Pwn2Own hacking contest winds down after paying a record $480K

Google, Mozilla rush out fixes for flaws revealed by researchers

By , Computerworld |  Security

A day after researchers hacked Chrome and Firefox at the Pwn2Own contest, Google and Mozilla patched their browsers Thursday.

The contest also wound down yesterday after hackers had earned a record $480,000 over two days.

The update to Chrome 25 came about 24 hours after two researchers from U.K. firm MWR InfoSecurity exploited multiple bugs in the browser and Windows 7. In exchange for their attack code and vulnerabilities, Nils -- a German who goes only by his first name -- and Jon Butler were awarded $100,000 by Pwn2Own organizer HP TippingPoint and its Zero Day Initiative (ZDI) bug bounty program.

The quick turn-around nearly matched last year's, when Google patched several Chrome vulnerabilities in under 24 hours after researchers unveiled them at a company-sponsored contest.

Mozilla also patched its Firefox browser on Thursday, closing a hole unveiled by a team from Vupen, a French vulnerability research and exploit-selling company. The team's exploit resulted in a cash prize of $60,000, the laptop used to host Firefox and other fringe benefits.

"We received the technical details on Wednesday evening and within less than 24 hours diagnosed the issue, built a patch, validated the fix and the resulting builds, and deployed the patch to users," said Michael Coates, Mozilla's director of security assurance, in a Thursday blog.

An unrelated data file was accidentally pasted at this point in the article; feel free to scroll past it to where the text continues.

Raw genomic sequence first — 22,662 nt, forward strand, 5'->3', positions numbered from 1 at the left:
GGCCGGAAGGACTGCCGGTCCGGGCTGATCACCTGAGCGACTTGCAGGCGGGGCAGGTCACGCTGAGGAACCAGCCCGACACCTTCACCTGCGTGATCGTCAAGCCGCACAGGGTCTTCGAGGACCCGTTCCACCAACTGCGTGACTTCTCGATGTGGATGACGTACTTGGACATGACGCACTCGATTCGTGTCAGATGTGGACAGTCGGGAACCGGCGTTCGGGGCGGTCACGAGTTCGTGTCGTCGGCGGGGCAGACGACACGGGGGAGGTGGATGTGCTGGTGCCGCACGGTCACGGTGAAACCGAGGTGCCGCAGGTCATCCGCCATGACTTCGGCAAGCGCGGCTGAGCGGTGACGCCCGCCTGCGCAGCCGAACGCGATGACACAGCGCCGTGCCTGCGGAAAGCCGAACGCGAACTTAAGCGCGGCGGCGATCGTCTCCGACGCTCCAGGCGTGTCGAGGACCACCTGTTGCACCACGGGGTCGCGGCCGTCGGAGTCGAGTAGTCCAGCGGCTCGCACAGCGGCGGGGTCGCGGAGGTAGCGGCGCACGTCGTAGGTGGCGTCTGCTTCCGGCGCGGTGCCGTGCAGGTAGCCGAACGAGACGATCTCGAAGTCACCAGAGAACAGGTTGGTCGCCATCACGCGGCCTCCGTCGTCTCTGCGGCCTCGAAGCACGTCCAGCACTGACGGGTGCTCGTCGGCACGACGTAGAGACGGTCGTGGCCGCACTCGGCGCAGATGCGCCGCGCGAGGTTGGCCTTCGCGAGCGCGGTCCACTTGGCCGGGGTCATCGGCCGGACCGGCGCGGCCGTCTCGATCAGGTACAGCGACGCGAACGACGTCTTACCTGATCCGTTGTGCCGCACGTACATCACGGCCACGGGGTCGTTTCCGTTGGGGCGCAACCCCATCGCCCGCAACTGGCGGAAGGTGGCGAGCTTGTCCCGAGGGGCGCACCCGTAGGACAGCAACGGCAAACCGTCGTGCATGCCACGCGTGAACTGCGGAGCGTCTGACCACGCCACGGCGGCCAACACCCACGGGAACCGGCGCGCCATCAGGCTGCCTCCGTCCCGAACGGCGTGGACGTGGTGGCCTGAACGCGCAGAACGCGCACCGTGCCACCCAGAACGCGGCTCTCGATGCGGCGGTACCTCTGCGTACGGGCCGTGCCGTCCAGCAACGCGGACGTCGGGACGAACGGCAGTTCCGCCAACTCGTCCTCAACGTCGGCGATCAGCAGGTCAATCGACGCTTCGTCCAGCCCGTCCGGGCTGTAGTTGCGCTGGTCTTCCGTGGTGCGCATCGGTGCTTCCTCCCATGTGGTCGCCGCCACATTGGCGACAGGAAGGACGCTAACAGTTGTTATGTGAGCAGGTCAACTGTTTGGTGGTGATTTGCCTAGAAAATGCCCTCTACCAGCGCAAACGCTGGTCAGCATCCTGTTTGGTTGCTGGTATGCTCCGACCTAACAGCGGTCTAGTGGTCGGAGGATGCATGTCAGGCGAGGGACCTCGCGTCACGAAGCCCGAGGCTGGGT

Mozilla had been expecting to patch Firefox, and had prepped for what it calls a "chemspill," or emergency update, before Pwn2Own began.

Firefox 19.0.2, like Chrome 25, has already been pushed to users, most of whom receive it automatically through the browser's in-the-background update mechanism.

The other browser hacked Wednesday at Pwn2Own, Microsoft's Internet Explorer 10 (IE10), has not yet been patched. It's possible, but very unlikely given Microsoft's practices, that a fix will be included in March 12's Patch Tuesday.

On Twitter, Vupen's CEO and head of research, Chaouki Bekrar, said that the exploit his team deployed works against IE10 both on the "classic" desktop in Windows 8 as well as the browser for the tile-based user interface (UI) dubbed "Modern" by Microsoft but still referred to as "Metro" by most outsiders.

Originally published on Computerworld |  Click here to read the original story.
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